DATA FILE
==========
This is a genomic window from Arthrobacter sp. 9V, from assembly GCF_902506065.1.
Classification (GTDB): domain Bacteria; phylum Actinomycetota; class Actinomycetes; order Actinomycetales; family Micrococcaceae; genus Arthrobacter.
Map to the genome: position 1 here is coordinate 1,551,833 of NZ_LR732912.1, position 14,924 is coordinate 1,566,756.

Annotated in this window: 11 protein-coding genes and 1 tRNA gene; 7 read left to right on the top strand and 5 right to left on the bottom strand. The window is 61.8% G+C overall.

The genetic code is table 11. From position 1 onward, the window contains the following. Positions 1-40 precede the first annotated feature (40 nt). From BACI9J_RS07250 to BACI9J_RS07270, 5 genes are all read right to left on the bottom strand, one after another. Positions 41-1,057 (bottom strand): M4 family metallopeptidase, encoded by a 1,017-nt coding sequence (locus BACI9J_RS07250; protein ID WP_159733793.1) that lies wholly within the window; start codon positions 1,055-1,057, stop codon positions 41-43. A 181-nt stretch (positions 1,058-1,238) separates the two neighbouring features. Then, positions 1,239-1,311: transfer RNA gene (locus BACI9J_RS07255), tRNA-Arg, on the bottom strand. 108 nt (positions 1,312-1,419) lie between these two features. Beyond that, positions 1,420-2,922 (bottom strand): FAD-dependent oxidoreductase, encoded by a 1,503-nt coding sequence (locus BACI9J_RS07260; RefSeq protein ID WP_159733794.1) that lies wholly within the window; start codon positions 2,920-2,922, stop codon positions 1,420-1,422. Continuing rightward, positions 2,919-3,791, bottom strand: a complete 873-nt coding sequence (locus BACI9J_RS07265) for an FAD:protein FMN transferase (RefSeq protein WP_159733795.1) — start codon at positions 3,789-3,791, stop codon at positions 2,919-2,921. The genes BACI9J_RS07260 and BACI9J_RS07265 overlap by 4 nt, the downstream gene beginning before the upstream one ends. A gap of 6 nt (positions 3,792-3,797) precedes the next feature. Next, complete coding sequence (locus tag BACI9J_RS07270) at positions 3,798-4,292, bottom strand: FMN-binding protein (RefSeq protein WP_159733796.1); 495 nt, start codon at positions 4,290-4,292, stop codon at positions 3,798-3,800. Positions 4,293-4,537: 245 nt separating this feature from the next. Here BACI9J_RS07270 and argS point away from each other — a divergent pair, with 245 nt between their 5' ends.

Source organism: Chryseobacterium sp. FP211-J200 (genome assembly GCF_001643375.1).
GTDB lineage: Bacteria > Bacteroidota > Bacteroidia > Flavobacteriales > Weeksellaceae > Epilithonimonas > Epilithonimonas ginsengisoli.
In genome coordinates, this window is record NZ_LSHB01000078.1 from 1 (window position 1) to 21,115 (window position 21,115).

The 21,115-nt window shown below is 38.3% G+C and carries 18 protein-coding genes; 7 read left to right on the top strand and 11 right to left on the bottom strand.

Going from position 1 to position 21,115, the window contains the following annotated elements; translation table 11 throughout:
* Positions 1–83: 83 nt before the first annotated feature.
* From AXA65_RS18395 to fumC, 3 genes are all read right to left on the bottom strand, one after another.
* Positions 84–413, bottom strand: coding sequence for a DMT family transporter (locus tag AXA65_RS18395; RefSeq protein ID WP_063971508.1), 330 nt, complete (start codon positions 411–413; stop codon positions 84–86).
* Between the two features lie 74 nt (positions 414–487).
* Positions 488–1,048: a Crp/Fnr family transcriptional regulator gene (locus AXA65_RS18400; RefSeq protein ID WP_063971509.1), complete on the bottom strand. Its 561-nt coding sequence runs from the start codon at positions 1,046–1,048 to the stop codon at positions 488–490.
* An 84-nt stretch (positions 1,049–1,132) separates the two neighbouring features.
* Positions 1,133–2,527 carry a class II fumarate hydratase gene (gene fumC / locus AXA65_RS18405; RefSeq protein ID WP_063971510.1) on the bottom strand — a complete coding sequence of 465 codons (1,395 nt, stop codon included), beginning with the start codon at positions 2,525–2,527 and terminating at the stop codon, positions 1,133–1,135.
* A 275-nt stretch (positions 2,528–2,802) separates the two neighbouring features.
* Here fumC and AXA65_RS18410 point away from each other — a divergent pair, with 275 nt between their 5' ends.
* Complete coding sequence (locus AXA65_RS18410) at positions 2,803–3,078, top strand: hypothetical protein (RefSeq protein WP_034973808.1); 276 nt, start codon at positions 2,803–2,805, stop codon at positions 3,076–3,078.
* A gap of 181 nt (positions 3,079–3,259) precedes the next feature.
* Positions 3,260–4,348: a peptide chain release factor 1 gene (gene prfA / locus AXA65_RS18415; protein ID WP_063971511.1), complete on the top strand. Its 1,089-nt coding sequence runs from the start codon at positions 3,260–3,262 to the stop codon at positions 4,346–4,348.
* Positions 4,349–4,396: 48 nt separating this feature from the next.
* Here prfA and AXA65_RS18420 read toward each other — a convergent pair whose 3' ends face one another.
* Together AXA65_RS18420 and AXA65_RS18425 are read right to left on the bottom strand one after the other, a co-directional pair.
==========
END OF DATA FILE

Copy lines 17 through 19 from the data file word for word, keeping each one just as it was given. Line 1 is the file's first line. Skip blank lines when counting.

* Positions 1,133–2,527 carry a class II fumarate hydratase gene (gene fumC / locus AXA65_RS18405; RefSeq protein ID WP_063971510.1) on the bottom strand — a complete coding sequence of 465 codons (1,395 nt, stop codon included), beginning with the start codon at positions 2,525–2,527 and terminating at the stop codon, positions 1,133–1,135.
* A 275-nt stretch (positions 2,528–2,802) separates the two neighbouring features.
* Here fumC and AXA65_RS18410 point away from each other — a divergent pair, with 275 nt between their 5' ends.